My Reaction to "When They See Us"

Netflix’s “When They See Us” portrays the Central Park Five, five boys of color who were incarcerated as teens for the rape of a White woman and ultimately exonerated. Ava Duvernay did her thing from the director’s chair and the actors were phenomenal in bringing an already-compelling story to life. I cannot recall the last time that a piece of media has stuck with me in the same way. As an African-American male who speaks against intimate violence, I found it to be truly powerful. 

Watching “When They See Us” was basically like watching a newscast for me because I was nine years old when the Central Park Five stood trial. I had very little firsthand recollection of their story and the movie got me interested in learning more. I went on to watch some of the video interviews of involved parties released to the public and even read city prosecutor Linda Fairstein’s rebuttal of the film series in the Wall Street Journal where she called “When They See Us” an outright fabrication. It occurs to me that this is probably the most information that the public will ever have concerning an alleged sex crime short of video of the alleged act itself. Most of the time we will only have speculation and after-the-fact testimonies. So, if an account with this much information can be so polarizing, then it’s probably just the case that accusations of rape will always divide.

Most of all, “When They See Us” was a forceful reminder that I speak against violence from a body that is viewed as the problem. The Black male body – my body – is demonized and feared. In “Women, Race & Class”, Angela Davis talks about what she calls the myth of the Black racist. She speaks to how the “cry of rape emerged as a major justification for lynching” and lingered as a tool to rally White support for the terrorizing and disenfranchising of African-Americans. Davis writes almost a full decade before the Central Park Five stood trial, which validated her contention that the myth of the Black rapist was resurrected in a major way in the 1970’s.

Hostility towards Black manhood certainly played a part in mobilizing a police department, a criminal justice system, and media outlets to lock up five youths on spotty evidence. What I’ve always found amazing about the myth of the Black rapist is its ability to motivate entire communities to speak against a crime towards which America has historically been indifferent. Most people go through their day without thinking about rape, much less speaking out against it or taking out ads in the paper about it. The Central Park jogger case took place in 1989, which I don’t consider to be ancient history. We would be naïve to think that the power of the myth of the Black rapist has been extinguished in a couple of decades.

That America fears Black manhood is a critical lesson for Black boys coming of age as there are several studies demonstrating that both Black boys and girls are often viewed as less innocent, more culpable, and just plain older than their White counterparts. This is a shame as youth have a tendency to be impulsive, impressionable, near-sighted, and desirous of approval. In short, youth tend to be….well, young. They are still seeking who they are to be. I’m not saying that we should excuse the actions of youth that harm others but God forbid that we should all be judged harshly based on our capabilities as teenagers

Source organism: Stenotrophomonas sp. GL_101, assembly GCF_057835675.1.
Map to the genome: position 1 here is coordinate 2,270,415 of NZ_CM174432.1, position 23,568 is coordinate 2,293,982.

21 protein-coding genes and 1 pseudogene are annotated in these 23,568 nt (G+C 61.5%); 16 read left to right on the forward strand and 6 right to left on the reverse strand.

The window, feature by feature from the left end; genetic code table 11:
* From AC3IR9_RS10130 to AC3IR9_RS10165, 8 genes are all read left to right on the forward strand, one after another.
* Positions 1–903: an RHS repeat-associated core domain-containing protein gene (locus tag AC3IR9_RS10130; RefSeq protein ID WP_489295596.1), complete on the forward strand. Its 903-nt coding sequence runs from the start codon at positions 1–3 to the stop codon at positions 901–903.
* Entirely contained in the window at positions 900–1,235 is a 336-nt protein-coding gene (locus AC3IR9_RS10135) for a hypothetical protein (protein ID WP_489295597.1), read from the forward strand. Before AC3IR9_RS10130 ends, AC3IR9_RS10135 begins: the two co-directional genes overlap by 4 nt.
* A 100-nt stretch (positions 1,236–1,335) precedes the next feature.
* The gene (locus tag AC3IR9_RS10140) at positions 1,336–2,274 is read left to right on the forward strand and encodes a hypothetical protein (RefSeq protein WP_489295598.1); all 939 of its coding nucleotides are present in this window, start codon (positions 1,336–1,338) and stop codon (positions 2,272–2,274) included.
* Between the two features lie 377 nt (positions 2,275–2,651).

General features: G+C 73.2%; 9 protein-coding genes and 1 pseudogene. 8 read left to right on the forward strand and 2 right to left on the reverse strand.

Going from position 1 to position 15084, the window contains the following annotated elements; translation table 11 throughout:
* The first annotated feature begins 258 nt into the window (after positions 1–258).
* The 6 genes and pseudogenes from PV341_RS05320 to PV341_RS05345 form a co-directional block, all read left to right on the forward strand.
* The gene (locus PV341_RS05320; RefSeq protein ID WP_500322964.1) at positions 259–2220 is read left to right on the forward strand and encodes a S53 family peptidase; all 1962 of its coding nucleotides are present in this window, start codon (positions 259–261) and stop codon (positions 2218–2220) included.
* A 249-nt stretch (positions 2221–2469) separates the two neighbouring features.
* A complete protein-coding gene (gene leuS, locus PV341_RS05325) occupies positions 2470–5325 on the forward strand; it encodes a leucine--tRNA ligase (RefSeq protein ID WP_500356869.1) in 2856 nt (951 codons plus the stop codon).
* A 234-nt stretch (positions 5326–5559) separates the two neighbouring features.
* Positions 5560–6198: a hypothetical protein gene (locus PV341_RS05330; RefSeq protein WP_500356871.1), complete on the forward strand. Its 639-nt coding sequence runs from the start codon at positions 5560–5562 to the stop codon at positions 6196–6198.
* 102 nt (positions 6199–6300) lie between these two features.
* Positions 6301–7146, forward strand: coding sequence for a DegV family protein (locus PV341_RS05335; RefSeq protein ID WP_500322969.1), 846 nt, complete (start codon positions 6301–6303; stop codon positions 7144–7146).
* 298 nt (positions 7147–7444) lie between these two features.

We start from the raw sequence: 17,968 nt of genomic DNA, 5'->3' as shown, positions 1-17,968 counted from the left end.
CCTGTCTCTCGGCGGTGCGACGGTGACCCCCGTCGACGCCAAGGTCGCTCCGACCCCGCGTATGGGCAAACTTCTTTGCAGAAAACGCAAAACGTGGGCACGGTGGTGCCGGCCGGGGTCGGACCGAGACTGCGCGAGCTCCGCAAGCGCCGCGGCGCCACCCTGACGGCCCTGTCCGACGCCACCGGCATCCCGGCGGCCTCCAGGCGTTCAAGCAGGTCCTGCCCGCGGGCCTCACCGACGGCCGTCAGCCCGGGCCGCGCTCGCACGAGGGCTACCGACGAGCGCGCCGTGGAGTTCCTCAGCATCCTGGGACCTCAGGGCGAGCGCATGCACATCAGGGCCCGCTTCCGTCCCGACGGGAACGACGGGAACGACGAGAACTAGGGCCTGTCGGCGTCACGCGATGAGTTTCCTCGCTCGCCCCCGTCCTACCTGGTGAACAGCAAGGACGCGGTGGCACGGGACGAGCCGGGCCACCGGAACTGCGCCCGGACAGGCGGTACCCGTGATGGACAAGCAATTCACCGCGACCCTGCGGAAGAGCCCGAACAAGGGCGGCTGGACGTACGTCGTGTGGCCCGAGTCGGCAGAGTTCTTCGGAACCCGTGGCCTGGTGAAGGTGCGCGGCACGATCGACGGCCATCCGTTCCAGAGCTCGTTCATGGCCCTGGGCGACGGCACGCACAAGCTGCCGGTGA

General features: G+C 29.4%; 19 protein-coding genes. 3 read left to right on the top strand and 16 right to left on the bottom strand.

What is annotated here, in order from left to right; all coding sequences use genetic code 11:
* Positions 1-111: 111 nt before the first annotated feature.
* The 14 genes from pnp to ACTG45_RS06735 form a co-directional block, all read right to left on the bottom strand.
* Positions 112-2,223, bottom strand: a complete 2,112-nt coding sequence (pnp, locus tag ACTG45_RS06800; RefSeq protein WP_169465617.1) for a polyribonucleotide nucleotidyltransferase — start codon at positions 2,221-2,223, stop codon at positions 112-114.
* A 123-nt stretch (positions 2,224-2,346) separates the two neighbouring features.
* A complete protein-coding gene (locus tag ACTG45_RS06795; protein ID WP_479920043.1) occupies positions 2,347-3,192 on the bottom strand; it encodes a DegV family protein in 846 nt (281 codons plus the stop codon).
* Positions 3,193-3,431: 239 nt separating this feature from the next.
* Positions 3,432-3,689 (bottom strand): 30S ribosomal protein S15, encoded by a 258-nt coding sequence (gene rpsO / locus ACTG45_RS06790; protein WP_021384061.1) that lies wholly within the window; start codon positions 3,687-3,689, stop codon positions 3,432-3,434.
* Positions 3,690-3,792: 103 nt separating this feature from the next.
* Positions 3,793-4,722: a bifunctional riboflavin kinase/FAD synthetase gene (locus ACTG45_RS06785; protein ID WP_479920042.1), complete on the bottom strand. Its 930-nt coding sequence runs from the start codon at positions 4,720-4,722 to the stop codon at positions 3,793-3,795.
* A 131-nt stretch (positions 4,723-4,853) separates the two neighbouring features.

I’ve met some truly remarkable teenagers whose self-assurance and maturity has belied their age but I don’t count myself among them. I look back on my formative years and recall moments where I am fortunate that those around me understood my youthful mistakes for what they were. I look back with a thankfulness that I was able to continue growing. “When They See Us” reminds me that this is not an opportunity that is afforded to all Black youth. Many have learned this in ways that have had profound consequences on their life outcomes with some losing their lives entirely.

It stands to reason that boys of color would come to mistrust levers of power at young ages. I remember observing Mike Tyson’s rape trial long before I had even kissed a girl and feeling anger at a system out to take him down. I’ve fortunately never experienced anything close to what the Central Park Five went through but how different might my perspective be if I had? I would likely have come to see the issue of sexual violence solely as a realm where men of color are wrongly persecuted and indeed many men believe just this.

Having met survivors of all genders and races, I know instead that the “right” position depends on the situation. Blanket opinions against all alleged victims or all alleged perpetrators are nonsensical in a world that features both massive levels of interpersonal violence and an unmistakably flawed criminal justice system. I would hope that most of us could at least agree that we do not want to live in a world where we send people away for crimes in which a third party testifies that he alone is the guilty party, where said perpetrator is positively ID’d by the police, and where a city admits wrongdoing and settles monetarily. “When They See Us” asks us to consider if we are ok with this through the lens of five young men who lost significant portions of their lives on questionable circumstances. It ultimately asked me what I should be doing with the time afforded to me. For starters, the world still needs voices to challenge lingering myths that have real-world power.